There’s always a DCR connection. Matthew Sisk, former deputy commissioner of the state Department of Conservation and Recreation, is now in the running for a District 6 Town Council seat in Braintree, Fred Hanson reports in the Patriot Ledger. Sisk resigned last year after allegedly using the lights and sirens on a DCR vehicle to bypass city traffic in what was just one in a series of embarrassing episodes for the agency. 

Patriot Ledger

In Milford, a hotly contested vote on pot shops

In addition to some 20 cities that are holding municipal preliminary elections today, voters in the town of Milford will decide whether to close the community entirely to legal marijuana shops, the AP’s Bob Salsberg reports. This election is being closely watched if only because 52 percent of Milford voters backed Question 4 last November.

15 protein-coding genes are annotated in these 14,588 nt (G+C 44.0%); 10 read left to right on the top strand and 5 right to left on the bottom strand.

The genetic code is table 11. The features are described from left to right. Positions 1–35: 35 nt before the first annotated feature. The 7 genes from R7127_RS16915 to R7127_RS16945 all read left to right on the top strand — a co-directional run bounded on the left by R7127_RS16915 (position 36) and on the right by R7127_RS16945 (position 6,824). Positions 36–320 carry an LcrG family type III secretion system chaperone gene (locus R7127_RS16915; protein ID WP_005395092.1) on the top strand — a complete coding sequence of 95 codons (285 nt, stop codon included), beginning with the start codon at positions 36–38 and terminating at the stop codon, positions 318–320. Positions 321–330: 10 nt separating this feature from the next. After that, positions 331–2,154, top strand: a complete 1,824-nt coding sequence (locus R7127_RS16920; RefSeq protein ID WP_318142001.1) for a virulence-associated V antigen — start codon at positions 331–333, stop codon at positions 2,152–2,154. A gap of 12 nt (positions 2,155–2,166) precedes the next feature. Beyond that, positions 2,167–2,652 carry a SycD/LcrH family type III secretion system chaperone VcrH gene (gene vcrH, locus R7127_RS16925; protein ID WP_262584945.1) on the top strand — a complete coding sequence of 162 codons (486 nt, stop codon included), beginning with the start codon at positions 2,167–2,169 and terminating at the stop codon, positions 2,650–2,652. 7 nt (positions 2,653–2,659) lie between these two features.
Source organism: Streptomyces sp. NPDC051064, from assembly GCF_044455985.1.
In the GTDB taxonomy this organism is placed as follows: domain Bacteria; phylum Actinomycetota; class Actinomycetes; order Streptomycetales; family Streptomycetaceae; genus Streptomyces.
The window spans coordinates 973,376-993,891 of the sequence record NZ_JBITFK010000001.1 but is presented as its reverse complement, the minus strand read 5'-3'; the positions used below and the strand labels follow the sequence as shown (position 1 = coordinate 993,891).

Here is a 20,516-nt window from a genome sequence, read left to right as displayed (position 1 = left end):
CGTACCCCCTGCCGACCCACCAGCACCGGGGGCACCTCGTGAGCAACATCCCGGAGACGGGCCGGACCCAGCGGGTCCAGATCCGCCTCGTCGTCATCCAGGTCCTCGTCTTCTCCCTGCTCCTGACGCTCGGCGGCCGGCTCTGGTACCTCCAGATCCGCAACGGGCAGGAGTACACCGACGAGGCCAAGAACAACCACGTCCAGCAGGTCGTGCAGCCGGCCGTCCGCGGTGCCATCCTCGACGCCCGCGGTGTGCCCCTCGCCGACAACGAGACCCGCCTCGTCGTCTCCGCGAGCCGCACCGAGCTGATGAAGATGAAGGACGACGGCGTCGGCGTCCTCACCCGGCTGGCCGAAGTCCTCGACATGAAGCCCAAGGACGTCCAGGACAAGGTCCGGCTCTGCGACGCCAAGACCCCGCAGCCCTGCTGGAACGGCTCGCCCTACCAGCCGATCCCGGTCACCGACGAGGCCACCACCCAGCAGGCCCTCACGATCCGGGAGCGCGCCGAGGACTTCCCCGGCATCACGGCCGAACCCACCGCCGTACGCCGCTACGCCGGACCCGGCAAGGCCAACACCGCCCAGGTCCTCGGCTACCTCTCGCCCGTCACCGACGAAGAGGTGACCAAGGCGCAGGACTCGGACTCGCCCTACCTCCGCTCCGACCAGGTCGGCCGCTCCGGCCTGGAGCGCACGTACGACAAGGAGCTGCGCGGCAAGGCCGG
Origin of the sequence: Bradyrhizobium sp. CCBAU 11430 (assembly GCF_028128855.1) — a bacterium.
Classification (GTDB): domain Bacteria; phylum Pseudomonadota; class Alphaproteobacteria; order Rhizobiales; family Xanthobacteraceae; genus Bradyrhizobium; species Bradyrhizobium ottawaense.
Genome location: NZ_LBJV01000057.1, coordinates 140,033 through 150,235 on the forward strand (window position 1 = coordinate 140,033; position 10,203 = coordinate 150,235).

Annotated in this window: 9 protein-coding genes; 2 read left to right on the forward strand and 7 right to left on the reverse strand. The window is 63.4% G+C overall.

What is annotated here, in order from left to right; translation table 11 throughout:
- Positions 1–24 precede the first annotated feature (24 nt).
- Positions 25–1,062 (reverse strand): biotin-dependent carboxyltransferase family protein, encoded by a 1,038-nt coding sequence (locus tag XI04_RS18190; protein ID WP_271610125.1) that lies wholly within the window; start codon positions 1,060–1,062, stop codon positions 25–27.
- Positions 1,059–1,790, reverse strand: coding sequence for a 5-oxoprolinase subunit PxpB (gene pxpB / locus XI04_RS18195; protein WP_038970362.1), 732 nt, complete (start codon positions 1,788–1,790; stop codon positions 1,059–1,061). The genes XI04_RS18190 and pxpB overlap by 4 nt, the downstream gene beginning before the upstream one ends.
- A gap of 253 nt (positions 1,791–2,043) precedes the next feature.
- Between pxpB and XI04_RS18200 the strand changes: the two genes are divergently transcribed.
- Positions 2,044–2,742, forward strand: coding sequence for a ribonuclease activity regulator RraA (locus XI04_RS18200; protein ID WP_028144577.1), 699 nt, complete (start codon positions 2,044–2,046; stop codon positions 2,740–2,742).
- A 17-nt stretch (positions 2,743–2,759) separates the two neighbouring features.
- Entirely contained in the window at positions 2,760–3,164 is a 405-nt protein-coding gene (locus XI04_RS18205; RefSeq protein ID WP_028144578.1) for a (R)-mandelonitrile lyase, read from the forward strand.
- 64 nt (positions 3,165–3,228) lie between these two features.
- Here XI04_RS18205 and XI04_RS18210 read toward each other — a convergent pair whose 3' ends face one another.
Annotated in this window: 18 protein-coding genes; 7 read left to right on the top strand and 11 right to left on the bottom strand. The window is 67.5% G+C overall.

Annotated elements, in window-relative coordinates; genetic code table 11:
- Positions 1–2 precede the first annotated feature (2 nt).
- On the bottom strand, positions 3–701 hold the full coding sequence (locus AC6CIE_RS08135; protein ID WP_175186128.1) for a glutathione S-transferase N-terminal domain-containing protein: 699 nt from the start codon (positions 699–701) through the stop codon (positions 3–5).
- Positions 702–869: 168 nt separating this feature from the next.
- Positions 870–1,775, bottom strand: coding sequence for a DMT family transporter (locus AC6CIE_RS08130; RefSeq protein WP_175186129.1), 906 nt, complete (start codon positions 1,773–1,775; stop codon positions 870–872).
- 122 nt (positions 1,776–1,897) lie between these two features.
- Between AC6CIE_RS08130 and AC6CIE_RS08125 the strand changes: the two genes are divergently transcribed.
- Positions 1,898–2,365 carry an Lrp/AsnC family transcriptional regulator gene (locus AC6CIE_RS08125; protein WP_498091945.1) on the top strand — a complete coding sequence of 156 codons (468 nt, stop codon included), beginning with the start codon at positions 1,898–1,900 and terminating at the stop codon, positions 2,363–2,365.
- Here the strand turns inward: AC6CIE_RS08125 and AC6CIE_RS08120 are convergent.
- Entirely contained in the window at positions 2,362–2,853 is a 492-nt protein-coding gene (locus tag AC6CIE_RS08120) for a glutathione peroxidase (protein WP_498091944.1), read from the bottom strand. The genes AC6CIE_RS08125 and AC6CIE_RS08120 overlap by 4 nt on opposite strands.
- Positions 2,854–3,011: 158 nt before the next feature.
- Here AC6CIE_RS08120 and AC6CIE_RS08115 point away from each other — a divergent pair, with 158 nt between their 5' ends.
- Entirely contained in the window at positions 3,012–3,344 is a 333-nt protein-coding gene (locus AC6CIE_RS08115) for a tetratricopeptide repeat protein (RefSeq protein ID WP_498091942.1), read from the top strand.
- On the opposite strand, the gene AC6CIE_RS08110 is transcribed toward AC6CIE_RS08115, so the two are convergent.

The referendum campaign has been a high-profile and sometimes bitter one: Charlene Arsenault of the Milford Patch reported over the weekend that a vehicle owned by the leader of the group organizing the referendum was vandalized and that the group received a threatening, profanity-laced email. 

SouthCoast Today

The ‘Puff Bus’ is headed to Massachusetts

Speaking of pot, via the Herald’s Joe Battenfeld: “A Colorado company is eyeing Massachusetts to operate ‘mobile cannabis lounges’ where customers hitch a ride on a party bus and smoke or vape weed to their hearts’ content as the bus tours local dispensaries, hotels and bars. The ‘puff bus’ is already in operation in Denver but the owners of the company, called ‘Loopr,’ say they are looking to expand to other states, including California, Nevada and Massachusetts, in 2018.”